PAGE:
Tuesday, 1 November 2011

By Liz Mackean
BBC Newsnight

Youths on the streets
The joint enterprise law has caused resentment on the streets
The law of Joint Enterprise allows the courts to impose a life sentence on people even if they took no direct part in an offence.
People can be convicted of serious offences, even murder, whether or not they wielded a knife or threw a punch.
The police say the law is a valuable weapon and deterrent and its use has helped them tackle gang culture and violence.
But campaigners see it as a way of locking up innocent people, some of whom just happen to be at the scene of a crime.
In the absence of any data, a committee of MPs is now trying to establish how widely the law is being used.
Perhaps most famously the law was used to convict Derek Bentley of the shooting of a police officer because he said to his accomplice Christopher Craig - who actually pulled the trigger - "Let him have it."
Savage attack
Joint enterprise was also used to convict three teenagers of the murder of Garry Newlove, whose assault by drunken youths in 2007 was seen as proof of David Cameron's broken Britain.
The coroner found Mr Newlove died from a single kick, but all three, including Jordan Cunliffe who was 15 at the time, are serving life for murder.
Garry Newlove
Garry Newlove's killers were convicted under joint enterprise
Mr Newlove's widow Helen has said his sentence is entirely justified:
"Life should mean life. If you are saying Jordan Cunliffe did not attack my husband, he certainly stood next to that body and watch them beating and beating. You're as guilty as a person, because you are watching that act, you are guilty of that act."
But Cunliffe's mother believes the joint enterprise law is being used to convict those only peripherally involved in a crime - or as she says, in her son's case - simply in the wrong place.
Commander Simon Foy of the Metropolitan Police has been responsible for taking the message of joint enterprise into London schools to warn youngsters what can happen if they get involved with the wrong crowd.
"I make no apologies for how we have used this as a principle to get across what we hope is a positive, constructive, educative message," he says. "The most important thing we can do in these events is to stop someone getting stabbed or killed."
Police are confident the law is helping to keep young people away from trouble and has even had an impact on levels of knife crime in London.
'Being targeted'
But there is a very different view of it in the dense estates where gang culture has flourished:
"From what I have seen and from cases I know with joint enterprise they do spend a lot of time building up a case but it seems to be easier to build a case of joint enterprise, it gets rid of the whole guilty before proven innocent thing," says Yohanes Scarlett, a student who grew up an estate in West London. "It's almost like you are guilty now prove to us are innocent, it's a lot harder to do that."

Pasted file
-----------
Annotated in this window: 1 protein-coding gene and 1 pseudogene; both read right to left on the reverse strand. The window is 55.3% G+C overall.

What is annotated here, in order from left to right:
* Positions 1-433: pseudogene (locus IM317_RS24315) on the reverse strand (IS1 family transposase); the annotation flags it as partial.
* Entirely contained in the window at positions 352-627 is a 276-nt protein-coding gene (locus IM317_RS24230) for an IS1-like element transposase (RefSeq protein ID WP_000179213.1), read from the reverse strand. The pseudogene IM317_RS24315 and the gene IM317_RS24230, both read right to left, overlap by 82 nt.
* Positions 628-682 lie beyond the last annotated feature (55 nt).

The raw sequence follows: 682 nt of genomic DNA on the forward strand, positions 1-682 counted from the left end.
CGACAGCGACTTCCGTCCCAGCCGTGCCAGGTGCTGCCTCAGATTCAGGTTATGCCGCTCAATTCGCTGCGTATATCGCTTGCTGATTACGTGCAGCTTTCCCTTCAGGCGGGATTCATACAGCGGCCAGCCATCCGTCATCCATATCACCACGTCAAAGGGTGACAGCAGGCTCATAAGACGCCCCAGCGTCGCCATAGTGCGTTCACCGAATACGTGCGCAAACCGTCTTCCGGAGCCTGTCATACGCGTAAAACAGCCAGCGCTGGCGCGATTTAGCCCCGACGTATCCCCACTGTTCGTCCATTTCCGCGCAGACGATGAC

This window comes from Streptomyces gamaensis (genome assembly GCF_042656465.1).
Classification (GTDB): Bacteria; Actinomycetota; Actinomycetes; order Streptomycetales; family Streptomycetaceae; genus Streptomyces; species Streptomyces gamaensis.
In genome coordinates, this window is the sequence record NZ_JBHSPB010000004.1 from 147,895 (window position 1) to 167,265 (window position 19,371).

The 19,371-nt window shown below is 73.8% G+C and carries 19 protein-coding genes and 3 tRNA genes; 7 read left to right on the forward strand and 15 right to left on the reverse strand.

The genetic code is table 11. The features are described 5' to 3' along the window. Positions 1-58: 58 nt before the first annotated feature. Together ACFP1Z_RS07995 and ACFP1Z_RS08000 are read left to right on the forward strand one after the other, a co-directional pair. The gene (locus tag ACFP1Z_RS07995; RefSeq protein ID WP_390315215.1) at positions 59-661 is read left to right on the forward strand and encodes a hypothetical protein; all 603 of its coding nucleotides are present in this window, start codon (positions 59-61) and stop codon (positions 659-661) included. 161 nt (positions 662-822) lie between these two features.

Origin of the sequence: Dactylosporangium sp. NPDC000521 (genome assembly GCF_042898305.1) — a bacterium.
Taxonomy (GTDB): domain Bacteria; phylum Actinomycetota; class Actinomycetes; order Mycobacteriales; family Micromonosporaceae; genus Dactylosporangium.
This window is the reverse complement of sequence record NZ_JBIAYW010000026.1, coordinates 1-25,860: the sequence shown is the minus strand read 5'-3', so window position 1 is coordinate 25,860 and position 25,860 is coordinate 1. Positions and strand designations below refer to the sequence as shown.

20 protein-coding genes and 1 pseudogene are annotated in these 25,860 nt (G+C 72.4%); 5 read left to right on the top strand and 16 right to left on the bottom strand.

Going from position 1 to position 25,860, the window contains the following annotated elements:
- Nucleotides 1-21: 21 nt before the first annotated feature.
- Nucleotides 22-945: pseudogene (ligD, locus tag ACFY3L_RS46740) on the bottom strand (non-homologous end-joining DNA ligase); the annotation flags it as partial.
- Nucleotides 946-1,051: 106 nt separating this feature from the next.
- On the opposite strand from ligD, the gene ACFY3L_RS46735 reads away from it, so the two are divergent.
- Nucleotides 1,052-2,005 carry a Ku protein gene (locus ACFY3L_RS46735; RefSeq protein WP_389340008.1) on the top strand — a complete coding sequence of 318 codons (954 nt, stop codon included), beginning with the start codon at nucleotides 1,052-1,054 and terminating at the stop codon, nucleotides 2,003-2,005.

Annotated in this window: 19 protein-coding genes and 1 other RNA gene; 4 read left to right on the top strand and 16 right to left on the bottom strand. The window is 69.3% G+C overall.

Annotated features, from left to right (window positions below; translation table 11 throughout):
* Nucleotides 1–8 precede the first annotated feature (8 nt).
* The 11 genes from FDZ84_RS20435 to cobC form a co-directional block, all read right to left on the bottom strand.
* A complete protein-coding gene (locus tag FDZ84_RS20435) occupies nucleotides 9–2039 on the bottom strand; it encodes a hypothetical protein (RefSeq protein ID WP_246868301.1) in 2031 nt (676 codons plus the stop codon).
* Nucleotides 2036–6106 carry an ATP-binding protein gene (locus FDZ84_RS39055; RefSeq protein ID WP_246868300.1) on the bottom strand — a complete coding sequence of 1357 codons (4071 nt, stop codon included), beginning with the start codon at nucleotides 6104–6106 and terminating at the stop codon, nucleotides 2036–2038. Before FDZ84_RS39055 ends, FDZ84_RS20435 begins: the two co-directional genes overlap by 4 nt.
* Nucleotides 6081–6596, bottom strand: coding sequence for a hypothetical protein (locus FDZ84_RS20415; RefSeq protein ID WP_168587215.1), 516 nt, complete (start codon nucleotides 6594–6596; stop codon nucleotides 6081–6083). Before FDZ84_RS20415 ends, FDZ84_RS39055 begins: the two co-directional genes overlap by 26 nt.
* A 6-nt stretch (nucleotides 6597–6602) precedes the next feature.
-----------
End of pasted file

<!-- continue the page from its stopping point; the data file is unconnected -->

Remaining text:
Riot police during the disturbances in Tottenham, north London, August 8 2011
Some believe the alienation caused youths to take part in the summer riots
Yohanes says that young people there think they are being targeted:
"I think a lot of people have experienced JE either personally, or they have friends who have gone through it, so it starts making people not trust the police as much - they feel police are specifically targeting their communities."
Kumani, a local youth worker, says many young people are scared of being simply in the wrong place and falling foul of the law.
He says it has caused resentment towards the police and an alienation which he thinks partly explains why some people took part in the summer riots.
"I know young boys who have been hit with a joint enterprise charge and, having been in the criminal system at the age of 13 or 14 will come out at the age of 26 and have spent most of their adult life in prison."
Kumani introduces me to several young people who all believe that joint enterprise is responsible for sending the innocent to jail. And campaigners agree with them.
The campaign group Jengba says it is fighting 256 cases. Of those, 215 prisoners are serving life for murder.
Twenty-five percent were under 21 when convicted and 59% are from black and ethnic minority communities.
The police insist the law is applied in a considered way. While acknowledging that its use has increased, they have no data on how many people have been charged under it.
The Ministry of Justice and Crown Prosecution Service also keep no figures to show how many people are charged under joint enterprise, so one of the first tasks of the Justice Select Committee of MPs will be to establish how widely the law is being used.
Potentially more decisive will a Supreme Court judgement due later this year where the way joint enterprise is used to take on gangs is very much on trial.